I am not Mike Brown. I am white. I am middle class. I am female. I am small. I am not considered a threat. When police see me they see someone who looks like them. They see their mothers, their daughters, their sisters, themselves. I am not at risk of being shot by police for existing while black. I am not at risk of being shot while unarmed. I am not at risk of being shot while armed with nothing more than a BB gun. I am not at risk of being shot for reaching for my wallet. I am privileged.
But I am outraged. And if you aren’t outraged, then you aren’t paying attention. This is America in 2014. This is our reality. It’s so easy to get jaded and to ignore these atrocities, to act like this doesn’t affect us. It’s so easy to get apathetic. In the past it was the youth who protested. Where is the rage of the youth? Where is our rage?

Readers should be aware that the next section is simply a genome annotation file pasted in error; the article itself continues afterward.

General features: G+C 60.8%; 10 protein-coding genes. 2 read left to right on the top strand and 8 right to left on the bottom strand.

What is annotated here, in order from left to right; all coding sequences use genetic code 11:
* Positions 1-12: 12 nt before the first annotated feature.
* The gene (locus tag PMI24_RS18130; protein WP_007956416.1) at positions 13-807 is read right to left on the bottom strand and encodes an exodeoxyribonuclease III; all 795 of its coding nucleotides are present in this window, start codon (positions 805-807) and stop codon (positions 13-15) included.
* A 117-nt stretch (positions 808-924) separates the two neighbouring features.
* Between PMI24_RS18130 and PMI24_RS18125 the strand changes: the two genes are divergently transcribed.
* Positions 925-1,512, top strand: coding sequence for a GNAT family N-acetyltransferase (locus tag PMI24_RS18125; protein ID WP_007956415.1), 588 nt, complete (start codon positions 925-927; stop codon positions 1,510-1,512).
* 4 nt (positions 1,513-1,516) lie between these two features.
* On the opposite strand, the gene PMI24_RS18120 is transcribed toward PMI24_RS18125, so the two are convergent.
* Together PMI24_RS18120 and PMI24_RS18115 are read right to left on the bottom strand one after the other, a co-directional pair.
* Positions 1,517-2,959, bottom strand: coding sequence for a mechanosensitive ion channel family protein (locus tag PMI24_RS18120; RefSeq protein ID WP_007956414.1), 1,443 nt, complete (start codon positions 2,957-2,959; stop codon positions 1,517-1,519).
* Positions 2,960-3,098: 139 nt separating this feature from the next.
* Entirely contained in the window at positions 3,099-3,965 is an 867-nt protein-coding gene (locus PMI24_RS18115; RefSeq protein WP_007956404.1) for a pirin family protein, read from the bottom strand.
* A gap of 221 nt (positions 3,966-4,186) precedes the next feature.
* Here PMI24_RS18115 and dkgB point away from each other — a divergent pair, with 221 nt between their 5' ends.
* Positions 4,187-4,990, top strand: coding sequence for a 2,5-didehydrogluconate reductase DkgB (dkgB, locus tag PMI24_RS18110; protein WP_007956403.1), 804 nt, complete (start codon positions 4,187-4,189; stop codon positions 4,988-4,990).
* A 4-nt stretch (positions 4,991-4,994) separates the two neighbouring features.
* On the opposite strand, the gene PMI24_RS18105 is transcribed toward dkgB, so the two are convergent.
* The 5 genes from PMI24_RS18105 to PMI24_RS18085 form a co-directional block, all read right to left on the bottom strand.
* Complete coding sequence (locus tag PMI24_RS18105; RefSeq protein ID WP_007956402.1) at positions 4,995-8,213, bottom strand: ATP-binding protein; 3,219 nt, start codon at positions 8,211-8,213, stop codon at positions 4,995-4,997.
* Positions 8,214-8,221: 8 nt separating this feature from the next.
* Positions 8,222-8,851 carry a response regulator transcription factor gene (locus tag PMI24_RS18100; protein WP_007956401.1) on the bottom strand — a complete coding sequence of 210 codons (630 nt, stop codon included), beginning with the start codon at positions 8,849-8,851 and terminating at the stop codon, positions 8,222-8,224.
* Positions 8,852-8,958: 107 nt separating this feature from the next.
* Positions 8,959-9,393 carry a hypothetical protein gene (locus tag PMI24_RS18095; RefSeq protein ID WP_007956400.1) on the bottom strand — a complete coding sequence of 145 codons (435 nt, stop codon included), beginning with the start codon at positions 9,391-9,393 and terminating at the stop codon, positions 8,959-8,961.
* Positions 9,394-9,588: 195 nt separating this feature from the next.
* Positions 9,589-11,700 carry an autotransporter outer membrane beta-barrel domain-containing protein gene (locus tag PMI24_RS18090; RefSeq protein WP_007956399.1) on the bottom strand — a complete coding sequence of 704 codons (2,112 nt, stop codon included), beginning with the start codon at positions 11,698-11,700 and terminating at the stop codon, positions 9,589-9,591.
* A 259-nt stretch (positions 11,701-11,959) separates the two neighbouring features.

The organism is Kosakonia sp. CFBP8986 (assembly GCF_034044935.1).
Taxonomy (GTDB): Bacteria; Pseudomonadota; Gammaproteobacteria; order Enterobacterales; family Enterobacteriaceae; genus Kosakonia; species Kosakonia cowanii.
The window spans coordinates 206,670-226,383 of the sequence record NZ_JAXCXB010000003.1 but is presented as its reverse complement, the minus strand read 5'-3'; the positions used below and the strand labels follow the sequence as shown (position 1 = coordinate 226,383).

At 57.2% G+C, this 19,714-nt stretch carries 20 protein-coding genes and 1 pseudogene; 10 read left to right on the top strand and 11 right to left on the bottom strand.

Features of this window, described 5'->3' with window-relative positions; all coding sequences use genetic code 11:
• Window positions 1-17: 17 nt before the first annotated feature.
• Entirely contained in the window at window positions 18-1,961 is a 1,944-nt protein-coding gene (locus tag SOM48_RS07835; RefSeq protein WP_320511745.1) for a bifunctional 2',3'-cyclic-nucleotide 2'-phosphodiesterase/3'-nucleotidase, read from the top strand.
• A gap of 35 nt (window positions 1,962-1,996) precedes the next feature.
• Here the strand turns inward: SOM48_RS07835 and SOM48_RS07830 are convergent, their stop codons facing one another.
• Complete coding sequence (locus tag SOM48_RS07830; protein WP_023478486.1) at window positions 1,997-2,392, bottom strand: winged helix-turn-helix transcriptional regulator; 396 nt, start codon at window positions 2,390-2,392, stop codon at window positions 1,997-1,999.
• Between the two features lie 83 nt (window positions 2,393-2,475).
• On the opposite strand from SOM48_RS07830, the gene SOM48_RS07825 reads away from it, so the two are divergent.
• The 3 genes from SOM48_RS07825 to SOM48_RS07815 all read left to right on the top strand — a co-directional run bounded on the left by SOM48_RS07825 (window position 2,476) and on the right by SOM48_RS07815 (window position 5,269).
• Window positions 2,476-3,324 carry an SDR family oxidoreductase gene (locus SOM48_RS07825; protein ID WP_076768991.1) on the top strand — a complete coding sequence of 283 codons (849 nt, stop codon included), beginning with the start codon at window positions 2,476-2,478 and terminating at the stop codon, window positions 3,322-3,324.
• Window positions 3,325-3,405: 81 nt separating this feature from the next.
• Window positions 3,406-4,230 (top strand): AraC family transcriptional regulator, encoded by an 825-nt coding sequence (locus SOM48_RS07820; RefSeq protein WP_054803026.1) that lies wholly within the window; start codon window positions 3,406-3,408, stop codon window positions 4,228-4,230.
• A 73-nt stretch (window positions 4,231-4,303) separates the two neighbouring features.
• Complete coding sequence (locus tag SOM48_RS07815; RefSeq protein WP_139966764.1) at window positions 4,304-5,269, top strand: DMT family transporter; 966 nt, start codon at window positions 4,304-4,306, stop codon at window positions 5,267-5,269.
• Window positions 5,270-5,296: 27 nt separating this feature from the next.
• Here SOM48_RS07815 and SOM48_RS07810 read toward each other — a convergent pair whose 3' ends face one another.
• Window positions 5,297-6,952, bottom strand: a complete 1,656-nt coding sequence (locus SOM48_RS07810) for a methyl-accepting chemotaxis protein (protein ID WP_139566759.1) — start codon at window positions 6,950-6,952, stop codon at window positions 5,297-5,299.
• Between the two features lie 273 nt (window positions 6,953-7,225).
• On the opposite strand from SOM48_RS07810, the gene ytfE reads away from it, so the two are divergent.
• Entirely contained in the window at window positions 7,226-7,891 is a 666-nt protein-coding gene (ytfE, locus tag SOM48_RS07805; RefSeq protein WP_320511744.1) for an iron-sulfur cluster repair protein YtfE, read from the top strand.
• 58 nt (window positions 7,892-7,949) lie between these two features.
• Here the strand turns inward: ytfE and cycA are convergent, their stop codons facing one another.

Like I said, I am not Mike Brown. But I am outraged.
I was afraid when they killed [Brown]. I was scared about my big brother, Taujh, ’cuz he’s around 18. So I was kind of scared for him because he wears hoodies and stuff.
10 year old Antonio Jones from Ferguson explains his fears for his older brother.
Even at the age of 10 this boy recognizes that wearing a hoodie and being black is enough to make his brother an extremely likely target. These are the concerns of black children in the U.S, these are their fears and this is the reality they face.
If Louis Pasteur were to come out of his grave because he heard that the cure for cancer still had not been found, NIH would tell him, “Of course we’ll give you assistance. Now write up exactly what you will be doing during the three years of your grant.” Pasteur would say, “Thank you very much,” and would go back to his grave. Why? Because research means going into the unknown. If you know what you are going to do in science, then you are stupid! This is like telling Michelangelo or Renoir that he must tell you in advance how many reds and how many blues he will buy, and exactly how he will put those colors together.